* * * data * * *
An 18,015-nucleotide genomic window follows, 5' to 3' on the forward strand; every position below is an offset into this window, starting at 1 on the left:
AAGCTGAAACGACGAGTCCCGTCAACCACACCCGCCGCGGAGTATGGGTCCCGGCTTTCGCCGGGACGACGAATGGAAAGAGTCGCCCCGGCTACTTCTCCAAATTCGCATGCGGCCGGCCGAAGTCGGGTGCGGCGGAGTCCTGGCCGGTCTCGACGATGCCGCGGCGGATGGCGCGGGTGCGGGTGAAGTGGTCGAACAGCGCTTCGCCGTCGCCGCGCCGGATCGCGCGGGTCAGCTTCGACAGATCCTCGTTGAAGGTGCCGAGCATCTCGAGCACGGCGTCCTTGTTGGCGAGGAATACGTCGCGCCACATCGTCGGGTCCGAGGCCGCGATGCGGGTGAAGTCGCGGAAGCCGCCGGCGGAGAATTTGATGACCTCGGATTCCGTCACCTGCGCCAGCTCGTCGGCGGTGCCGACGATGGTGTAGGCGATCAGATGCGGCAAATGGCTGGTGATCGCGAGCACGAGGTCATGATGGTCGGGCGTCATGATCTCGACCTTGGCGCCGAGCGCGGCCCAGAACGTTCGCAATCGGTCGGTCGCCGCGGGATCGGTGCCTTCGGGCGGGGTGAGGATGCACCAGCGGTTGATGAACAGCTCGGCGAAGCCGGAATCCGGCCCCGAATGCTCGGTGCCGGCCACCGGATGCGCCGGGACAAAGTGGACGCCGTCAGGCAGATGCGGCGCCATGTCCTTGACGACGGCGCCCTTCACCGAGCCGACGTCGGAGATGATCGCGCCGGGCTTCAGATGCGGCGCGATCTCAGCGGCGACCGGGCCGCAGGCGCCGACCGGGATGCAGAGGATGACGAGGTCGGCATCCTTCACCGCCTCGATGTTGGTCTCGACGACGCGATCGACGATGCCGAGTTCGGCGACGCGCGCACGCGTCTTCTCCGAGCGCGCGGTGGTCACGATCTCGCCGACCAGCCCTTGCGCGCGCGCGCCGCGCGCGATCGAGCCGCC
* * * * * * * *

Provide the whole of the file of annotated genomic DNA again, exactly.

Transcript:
An 18,015-nucleotide genomic window follows, 5' to 3' on the forward strand; every position below is an offset into this window, starting at 1 on the left:
AAGCTGAAACGACGAGTCCCGTCAACCACACCCGCCGCGGAGTATGGGTCCCGGCTTTCGCCGGGACGACGAATGGAAAGAGTCGCCCCGGCTACTTCTCCAAATTCGCATGCGGCCGGCCGAAGTCGGGTGCGGCGGAGTCCTGGCCGGTCTCGACGATGCCGCGGCGGATGGCGCGGGTGCGGGTGAAGTGGTCGAACAGCGCTTCGCCGTCGCCGCGCCGGATCGCGCGGGTCAGCTTCGACAGATCCTCGTTGAAGGTGCCGAGCATCTCGAGCACGGCGTCCTTGTTGGCGAGGAATACGTCGCGCCACATCGTCGGGTCCGAGGCCGCGATGCGGGTGAAGTCGCGGAAGCCGCCGGCGGAGAATTTGATGACCTCGGATTCCGTCACCTGCGCCAGCTCGTCGGCGGTGCCGACGATGGTGTAGGCGATCAGATGCGGCAAATGGCTGGTGATCGCGAGCACGAGGTCATGATGGTCGGGCGTCATGATCTCGACCTTGGCGCCGAGCGCGGCCCAGAACGTTCGCAATCGGTCGGTCGCCGCGGGATCGGTGCCTTCGGGCGGGGTGAGGATGCACCAGCGGTTGATGAACAGCTCGGCGAAGCCGGAATCCGGCCCCGAATGCTCGGTGCCGGCCACCGGATGCGCCGGGACAAAGTGGACGCCGTCAGGCAGATGCGGCGCCATGTCCTTGACGACGGCGCCCTTCACCGAGCCGACGTCGGAGATGATCGCGCCGGGCTTCAGATGCGGCGCGATCTCAGCGGCGACCGGGCCGCAGGCGCCGACCGGGATGCAGAGGATGACGAGGTCGGCATCCTTCACCGCCTCGATGTTGGTCTCGACGACGCGATCGACGATGCCGAGTTCGGCGACGCGCGCACGCGTCTTCTCCGAGCGCGCGGTGGTCACGATCTCGCCGACCAGCCCTTGCGCGCGCGCGCCGCGCGCGATCGAGCCGCC